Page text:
Technical note: I keep all the texts, except the ones that are only temporary, on one 1gb SD card (they now can be had for less than $10) inside my Palm TX PDA. The Biblical texts are free, using the PalmBible+ format. The other texts are all in Plucker format (the latest and most reliable PalmOS version is here). The Biblical and Plucker texts I tend to view using a smooth and readable Utopia 16 font. The dictionaries are mostly home made and in RoadLingua format (RoadLingua is shareware; PalmBible+ and Plucker are free and open source). The Wittgenstein, Plato, Aristotle and Kierkegaard texts are authorized home-made conversions from rather expensive Past Masters databases. The Catholic Encyclopedia text is online, but I got it from the New Advent CD-ROM. The other texts cost me nothing, except for time. The Plucker ones are typically conversions from the web (using Plucker Desktop, Sunrise, JPluck or SunriseXP). There one needs to be careful of copyright. In cases where there is little added creativity in the html file over and beyond an original public domain file, I do not worry about copyright. In some cases, I write the web site administrator for permission to convert the texts for personal and/or scholarly purposes, and I almost always get the permission. In some cases, I only download files temporarily for the purposes of reading them and delete them afterwards, assuming (whether correctly or not only a court can tell) that this is sufficiently similar to the use of a VCR to constitute fair use. Some web site administrators, very conveniently, give clear and permissive terms for use of their texts and I am grateful to them. Worrying about the copyright issue is a nuisance.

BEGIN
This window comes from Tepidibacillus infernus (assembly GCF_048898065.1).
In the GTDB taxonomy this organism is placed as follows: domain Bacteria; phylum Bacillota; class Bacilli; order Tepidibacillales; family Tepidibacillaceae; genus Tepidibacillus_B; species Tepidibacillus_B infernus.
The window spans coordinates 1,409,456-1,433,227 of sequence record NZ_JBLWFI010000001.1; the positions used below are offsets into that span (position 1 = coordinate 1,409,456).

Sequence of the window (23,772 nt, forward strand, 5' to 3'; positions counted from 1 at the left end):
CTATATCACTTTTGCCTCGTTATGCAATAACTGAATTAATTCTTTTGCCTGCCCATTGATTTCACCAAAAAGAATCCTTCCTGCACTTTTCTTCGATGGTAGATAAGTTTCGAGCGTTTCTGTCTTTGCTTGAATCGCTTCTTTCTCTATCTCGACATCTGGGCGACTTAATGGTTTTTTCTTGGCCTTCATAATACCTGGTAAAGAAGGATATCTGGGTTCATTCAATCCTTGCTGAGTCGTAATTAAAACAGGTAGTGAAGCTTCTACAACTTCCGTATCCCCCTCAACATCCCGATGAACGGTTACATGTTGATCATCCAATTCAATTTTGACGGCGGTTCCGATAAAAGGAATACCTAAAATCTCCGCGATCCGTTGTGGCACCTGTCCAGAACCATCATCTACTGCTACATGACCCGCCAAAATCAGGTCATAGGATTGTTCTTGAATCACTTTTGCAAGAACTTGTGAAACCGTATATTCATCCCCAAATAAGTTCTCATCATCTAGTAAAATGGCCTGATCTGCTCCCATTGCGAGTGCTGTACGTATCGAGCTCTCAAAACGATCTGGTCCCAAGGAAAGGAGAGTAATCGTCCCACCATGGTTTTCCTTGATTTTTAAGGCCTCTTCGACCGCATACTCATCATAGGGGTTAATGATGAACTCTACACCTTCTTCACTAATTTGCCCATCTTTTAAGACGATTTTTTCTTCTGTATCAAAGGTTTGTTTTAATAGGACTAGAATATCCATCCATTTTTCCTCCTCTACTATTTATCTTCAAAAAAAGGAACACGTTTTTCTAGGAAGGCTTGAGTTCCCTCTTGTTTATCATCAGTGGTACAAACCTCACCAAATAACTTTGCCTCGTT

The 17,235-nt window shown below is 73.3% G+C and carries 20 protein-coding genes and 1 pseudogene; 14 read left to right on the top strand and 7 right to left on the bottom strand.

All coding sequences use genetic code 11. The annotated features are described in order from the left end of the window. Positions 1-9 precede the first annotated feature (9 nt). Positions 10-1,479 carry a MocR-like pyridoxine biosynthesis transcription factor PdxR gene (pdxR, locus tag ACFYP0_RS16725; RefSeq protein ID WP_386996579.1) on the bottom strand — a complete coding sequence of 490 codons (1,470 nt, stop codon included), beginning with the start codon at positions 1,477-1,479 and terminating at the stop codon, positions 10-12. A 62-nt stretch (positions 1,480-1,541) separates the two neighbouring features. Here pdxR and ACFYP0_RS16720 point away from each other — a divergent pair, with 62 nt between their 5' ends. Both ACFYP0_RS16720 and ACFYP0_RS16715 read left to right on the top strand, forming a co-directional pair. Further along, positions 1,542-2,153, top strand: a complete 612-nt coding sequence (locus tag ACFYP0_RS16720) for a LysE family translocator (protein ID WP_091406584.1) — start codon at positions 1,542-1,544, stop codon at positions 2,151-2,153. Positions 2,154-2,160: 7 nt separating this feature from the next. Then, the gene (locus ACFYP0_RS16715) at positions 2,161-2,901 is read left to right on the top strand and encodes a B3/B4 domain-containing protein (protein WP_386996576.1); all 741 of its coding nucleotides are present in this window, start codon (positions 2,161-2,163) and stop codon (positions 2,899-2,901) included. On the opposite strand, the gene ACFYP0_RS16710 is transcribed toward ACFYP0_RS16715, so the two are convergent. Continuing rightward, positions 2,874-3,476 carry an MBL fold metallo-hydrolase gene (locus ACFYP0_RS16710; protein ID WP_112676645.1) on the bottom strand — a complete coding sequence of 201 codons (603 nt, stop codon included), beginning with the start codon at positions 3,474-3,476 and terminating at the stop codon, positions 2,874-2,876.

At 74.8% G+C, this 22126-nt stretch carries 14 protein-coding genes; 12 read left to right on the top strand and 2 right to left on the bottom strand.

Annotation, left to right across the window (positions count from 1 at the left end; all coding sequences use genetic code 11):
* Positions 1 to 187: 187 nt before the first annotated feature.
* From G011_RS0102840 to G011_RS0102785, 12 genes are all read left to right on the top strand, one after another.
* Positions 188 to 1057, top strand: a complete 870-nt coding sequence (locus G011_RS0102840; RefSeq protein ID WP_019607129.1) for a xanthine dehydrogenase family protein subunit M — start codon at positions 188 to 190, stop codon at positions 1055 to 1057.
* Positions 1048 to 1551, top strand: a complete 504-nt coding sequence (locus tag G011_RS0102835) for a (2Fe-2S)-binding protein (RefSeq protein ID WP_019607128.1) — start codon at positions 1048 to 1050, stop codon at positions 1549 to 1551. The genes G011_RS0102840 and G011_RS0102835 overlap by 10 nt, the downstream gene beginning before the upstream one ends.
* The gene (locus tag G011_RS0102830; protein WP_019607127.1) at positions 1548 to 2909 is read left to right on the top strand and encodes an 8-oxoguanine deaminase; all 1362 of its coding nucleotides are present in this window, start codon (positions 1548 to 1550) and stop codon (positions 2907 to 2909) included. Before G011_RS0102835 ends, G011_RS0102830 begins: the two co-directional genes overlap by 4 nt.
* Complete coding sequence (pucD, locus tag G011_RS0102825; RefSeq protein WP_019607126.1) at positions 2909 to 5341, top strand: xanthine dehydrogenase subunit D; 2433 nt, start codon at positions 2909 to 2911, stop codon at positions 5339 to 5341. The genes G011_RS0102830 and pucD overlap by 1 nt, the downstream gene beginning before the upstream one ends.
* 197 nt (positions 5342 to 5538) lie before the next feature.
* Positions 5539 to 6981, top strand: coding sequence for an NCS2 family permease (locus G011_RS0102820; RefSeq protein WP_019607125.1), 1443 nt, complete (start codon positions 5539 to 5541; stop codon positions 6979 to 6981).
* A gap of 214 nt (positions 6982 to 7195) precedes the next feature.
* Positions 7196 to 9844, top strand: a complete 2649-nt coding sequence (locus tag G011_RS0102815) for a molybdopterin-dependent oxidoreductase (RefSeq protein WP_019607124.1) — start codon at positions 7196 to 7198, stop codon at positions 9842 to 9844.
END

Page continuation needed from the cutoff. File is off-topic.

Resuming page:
I am kind of surprised that I know no other philosopher to carry a lot of ebooks on a portable device. I don't quite know exactly why. Granted, some of the texts took significant effort to convert, but a lot of them were very easy to do, there are a lot of pre-converted texts available in a variety of formats, and academics anyway do put in significant effort buying books, etc. The four NLX commercial texts were quite expensive (but then for the price I also got some very nicely searchable PC versions), but the other texts were cheap (Catholic Encyclopedia) or free (the rest). There is an investment in the hardware (in my case, the Palm TX), but the cost of the hardware is equal to the price of 5-10 books, and if one can get the books for free, it will pay for the hardware. I know some folks don't like to read texts in electronic formats, despite advantages such as convenient dictionaries, searching, hyperlinking, bookmarking and notetaking. The fact that less text fits on the TX's screen than on a printed page is a nuisance. But one gets used to it (I do most of my fun reading on the TX), and for quick reference one can easily tolerate it.